Policies that establish manufacturers’ responsibility typically require that product manufacturers achieve particular recycling rates and impose packaging fees pegged to recycling costs. The cost (or benefit) of manufacturers’ responsibility is the difference between the cost of production using virgin materials and the cost of producing at the target recycled content level, plus the waste-handling cost. Our analysis shows these costs ranging from almost zero (for containerboard under best-case conditions) to over $440 per ton (for PET under worst-case conditions). (See Table 3).

We supplement our quantitative analysis with two brief case studies: one of Germany’s experience with its Green Dot program; the other of Florida’s experiment with advance disposal fees on packaging. One key finding from this case-study analysis sheds some doubt on the effectiveness of Germany’s program in promoting packaging source reduction.

Though Germany’s program was accompanied by declines in packaging per product unit, overall reductions in Germany were not very different from the United States, which had no up front packaging fees. A basket of typical U.S. goods went from over 2,750 pounds per gross production unit in 1989 to approximately 2,100 pounds in 1993-94. In Europe, including Germany, packaging materials use went from just over 2,500 pounds per gross production unit to just under 2,100–only marginally better than U.S. material efficiencies.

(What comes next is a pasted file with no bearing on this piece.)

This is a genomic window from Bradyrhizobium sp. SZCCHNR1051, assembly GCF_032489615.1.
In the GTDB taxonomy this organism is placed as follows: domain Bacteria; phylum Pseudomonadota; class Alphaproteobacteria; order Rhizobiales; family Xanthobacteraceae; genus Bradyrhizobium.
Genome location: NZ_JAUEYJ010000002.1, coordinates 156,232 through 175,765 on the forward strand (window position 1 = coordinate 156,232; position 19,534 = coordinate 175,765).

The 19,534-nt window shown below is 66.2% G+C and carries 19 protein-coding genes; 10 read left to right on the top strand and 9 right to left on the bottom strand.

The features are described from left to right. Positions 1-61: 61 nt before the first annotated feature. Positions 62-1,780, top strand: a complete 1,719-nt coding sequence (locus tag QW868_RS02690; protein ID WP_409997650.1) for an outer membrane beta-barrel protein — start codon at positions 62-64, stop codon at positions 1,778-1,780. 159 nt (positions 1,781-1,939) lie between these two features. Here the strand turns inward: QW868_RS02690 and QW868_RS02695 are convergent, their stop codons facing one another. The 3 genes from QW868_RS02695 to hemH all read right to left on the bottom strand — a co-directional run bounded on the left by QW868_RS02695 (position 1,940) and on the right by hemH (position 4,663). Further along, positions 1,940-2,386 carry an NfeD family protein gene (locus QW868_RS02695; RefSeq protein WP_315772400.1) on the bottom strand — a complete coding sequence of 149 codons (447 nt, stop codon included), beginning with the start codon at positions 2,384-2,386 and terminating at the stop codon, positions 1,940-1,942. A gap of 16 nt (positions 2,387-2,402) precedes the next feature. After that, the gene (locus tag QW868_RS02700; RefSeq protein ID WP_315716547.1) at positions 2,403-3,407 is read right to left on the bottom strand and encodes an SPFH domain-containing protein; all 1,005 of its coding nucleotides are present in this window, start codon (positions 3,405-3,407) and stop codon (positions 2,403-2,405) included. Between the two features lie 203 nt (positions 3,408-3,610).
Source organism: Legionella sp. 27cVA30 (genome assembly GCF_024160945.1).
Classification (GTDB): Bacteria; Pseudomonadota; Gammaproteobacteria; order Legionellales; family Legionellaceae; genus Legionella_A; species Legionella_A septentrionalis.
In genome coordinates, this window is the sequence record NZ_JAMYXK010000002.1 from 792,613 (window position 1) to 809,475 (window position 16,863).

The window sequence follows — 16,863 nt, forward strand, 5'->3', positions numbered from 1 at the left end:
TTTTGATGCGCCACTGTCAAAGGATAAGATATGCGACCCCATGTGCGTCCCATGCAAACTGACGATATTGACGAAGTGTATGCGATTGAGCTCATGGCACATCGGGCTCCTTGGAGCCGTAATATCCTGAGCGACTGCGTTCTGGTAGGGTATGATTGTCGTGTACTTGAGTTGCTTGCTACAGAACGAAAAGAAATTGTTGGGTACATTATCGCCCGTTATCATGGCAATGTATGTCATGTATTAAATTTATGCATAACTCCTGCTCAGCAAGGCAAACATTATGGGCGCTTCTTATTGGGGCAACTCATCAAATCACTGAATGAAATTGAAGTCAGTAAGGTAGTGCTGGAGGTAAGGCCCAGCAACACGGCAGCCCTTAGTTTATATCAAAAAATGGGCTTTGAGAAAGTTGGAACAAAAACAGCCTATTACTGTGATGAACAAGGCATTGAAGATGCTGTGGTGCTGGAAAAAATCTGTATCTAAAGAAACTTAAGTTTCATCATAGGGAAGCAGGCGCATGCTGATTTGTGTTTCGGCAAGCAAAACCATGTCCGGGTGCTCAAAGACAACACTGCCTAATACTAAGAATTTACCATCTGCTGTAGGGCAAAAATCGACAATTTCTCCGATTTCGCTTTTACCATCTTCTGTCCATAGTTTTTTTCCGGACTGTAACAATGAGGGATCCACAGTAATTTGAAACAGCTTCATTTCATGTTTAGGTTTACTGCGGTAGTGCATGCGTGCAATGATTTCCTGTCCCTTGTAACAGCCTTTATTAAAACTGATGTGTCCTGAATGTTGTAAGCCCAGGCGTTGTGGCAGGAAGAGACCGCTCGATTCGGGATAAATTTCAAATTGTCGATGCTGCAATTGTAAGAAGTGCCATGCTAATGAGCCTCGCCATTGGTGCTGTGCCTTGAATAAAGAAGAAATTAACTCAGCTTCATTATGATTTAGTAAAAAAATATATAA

Experience to date with packaging take-back policies suggests that the low-value, high-volume, decentralized, heterogeneous nature of consumer packaging transactions are ill-suited to establishment of efficient and effective product stewardship programs. These attributes especially characterize the U.S. packaging marketplace in which billions of products change hands annually, products move across large geographical distances, and waste-disposal systems (and needs) vary substantially.

Our study attempts to shed some light on the complexity of decisions about resource use and packaging. Our quantitative analysis shows net social benefits from some recycled content for most materials under best-case scenarios. The levels at which net benefits occur appear to be fairly consistent with levels being achieved in the aggregate through market transactions. As technologies change, opportunities for resource-conserving recycling may increase, but our study suggests that there is no one-size-fits-all formula in the resource-conservation process.


Lynn Scarlett is Executive Director of Reason Public Policy Institute. She is the author of numerous articles and studies on environmental policy, including New Environmentalism, published by the Dallas-based National Center for Policy Analysis, and "Evolutionary Ecology," in Reason magazine, May 1996. She served as Chair of the National Environmental Policy Institute's "How Clean Is Clean" Working Group and was a member of the Enterprise for Environment Task Force, chaired by William Ruckelshaus. She chairs California's Inspection and Maintenance Review Committee, charged with evaluating California's vehicle Smog Check program.